---Buffalo Bills running back Fred Jackson returned to Bills practice Wednesday, according to the team's Twitter feed.
The extent of his participation wasn't revealed, but it could mean a return to the field for Sunday's game. A lot depends on how Jackson's knee feels Thursday, but he would handle a big load with C.J. Spiller expected to be out with a sore shoulder.
---Center Rodney Hudson was placed on injured reserve by the Kansas City Chiefs with a right knee injury suffered in the second half against New Orleans on Sunday.
Hudson walked off the field to the bench under his own power, but was then taken off the field on a cart.
Offensive linemen Russ Hochstein and Bryan Mattison were signed. A veteran of 138 games, Hochstein has spent time with Denver, New England and Tampa Bay over 10 NFL seasons. Mattison is a center who has played in 15 regular-season games with four starts in two NFL seasons. He was with Baltimore in 2010 and St. Louis last season, and spent two years on the Ravens' practice squad.
When Hudson was injured against the Saints, veteran Ryan Lilja was forced into his first regular-season action at center with rookie Jeff Allen taking over at left guard.
Lilja ended up handling 52 snaps, with 17 of those in the shotgun. He also had his first experience at center in one of the loudest stadiums in the NFL.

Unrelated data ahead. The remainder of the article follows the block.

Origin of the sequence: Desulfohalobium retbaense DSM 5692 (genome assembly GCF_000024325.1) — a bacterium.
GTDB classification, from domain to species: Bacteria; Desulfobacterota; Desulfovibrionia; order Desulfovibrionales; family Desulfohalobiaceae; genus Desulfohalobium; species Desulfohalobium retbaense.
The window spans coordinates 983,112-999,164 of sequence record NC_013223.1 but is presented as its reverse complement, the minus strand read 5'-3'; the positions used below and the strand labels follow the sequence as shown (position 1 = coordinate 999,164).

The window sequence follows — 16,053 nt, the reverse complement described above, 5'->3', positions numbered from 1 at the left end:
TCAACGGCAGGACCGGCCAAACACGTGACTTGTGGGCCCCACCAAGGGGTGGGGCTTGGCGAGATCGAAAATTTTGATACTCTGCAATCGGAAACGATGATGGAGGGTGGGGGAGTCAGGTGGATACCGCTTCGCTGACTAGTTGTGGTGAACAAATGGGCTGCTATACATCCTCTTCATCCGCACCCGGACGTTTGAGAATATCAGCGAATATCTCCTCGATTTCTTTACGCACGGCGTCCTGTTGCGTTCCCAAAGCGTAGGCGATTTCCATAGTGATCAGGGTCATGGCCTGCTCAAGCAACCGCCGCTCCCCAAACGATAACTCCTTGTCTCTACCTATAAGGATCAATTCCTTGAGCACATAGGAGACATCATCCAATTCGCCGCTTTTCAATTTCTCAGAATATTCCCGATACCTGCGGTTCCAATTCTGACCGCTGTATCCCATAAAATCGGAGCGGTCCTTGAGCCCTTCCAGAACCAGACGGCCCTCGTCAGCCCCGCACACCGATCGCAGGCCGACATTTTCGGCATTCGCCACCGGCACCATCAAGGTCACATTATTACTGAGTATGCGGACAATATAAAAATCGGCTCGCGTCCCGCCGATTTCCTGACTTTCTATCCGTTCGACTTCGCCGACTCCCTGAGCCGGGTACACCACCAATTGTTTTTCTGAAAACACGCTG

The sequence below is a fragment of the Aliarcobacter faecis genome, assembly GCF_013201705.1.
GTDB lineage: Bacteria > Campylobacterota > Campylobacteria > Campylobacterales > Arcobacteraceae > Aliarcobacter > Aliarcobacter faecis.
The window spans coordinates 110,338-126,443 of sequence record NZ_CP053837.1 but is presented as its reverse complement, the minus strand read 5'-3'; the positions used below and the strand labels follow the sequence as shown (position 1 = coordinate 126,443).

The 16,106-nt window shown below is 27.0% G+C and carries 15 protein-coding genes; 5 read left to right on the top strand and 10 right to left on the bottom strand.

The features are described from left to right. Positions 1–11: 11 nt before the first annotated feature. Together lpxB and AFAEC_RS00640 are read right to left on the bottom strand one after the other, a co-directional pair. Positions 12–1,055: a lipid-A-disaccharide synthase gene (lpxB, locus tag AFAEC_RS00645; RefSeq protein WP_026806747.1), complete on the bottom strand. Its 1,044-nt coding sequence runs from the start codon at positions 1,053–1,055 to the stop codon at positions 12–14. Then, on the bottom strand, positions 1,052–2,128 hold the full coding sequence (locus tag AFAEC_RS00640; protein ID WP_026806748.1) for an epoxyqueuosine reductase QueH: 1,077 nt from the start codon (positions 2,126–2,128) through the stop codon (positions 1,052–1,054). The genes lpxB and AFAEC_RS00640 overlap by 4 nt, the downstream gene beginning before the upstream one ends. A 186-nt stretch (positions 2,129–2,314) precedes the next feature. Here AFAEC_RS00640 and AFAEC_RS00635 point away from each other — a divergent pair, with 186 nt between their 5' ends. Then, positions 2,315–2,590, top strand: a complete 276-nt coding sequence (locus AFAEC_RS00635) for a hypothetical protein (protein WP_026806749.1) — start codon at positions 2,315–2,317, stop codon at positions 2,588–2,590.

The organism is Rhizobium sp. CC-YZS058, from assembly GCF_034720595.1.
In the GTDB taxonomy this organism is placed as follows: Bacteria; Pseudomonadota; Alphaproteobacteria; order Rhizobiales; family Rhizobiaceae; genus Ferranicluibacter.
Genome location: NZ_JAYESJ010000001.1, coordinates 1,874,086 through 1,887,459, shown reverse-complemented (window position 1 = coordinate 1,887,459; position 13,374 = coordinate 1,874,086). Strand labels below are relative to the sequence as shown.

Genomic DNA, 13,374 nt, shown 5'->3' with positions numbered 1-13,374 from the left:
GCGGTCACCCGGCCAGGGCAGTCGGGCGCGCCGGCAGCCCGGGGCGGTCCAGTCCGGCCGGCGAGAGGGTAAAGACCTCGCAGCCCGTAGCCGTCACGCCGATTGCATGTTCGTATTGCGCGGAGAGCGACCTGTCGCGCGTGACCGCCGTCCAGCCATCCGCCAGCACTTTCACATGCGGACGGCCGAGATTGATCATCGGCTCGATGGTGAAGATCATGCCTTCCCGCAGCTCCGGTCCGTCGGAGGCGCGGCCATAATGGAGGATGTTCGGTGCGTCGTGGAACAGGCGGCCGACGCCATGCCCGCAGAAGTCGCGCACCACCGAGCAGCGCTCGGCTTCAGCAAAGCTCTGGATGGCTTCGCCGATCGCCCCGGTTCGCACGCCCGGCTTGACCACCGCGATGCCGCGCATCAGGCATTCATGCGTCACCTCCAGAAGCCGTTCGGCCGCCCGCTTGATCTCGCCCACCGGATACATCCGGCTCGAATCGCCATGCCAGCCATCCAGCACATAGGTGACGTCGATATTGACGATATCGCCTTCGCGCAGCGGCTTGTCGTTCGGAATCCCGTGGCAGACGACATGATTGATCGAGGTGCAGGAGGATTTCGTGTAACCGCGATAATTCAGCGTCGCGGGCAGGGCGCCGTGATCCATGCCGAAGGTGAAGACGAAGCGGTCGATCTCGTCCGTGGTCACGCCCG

But nothing seemed to bother the grizzled veteran Lilja.
"We repped it with crowd noise all week in practice so we were ready for that," said Lilja. "That's why you do it. I'm thankful we did do it. It's something we practice every day; you just never know if and when I'm going to have to do it.
"It was tough seeing Rodney get hurt. It was pretty awkward there at first. I had my share of screw-ups, but we got it figured out."
Just as impressive as Lilja's move to center was the play of second-round draft choice Allen in those 52 snaps. There appeared to be no drop in production and protection with the rookie playing.
---The Titans signed defensive end Pannel Egboh and placed Keyunta Dawson on injured reserve with a hamstring injury.
Dawson left Sunday's overtime victory over Detroit with the injury.
Egboh was on the Titans' practice squad last season and on the 53-man roster to start the 2012 season but was inactive. He was released after the loss to New England.
At 6-6, 288, Egboh can play almost any defensive line position.
---Running back Matt Forte, who sprained his ankle Sept. 13 against the Green Bay Packers, returned to the Chicago Bears practice Wednesday and reportedly plans to play at the Dallas Cowboys on Monday night.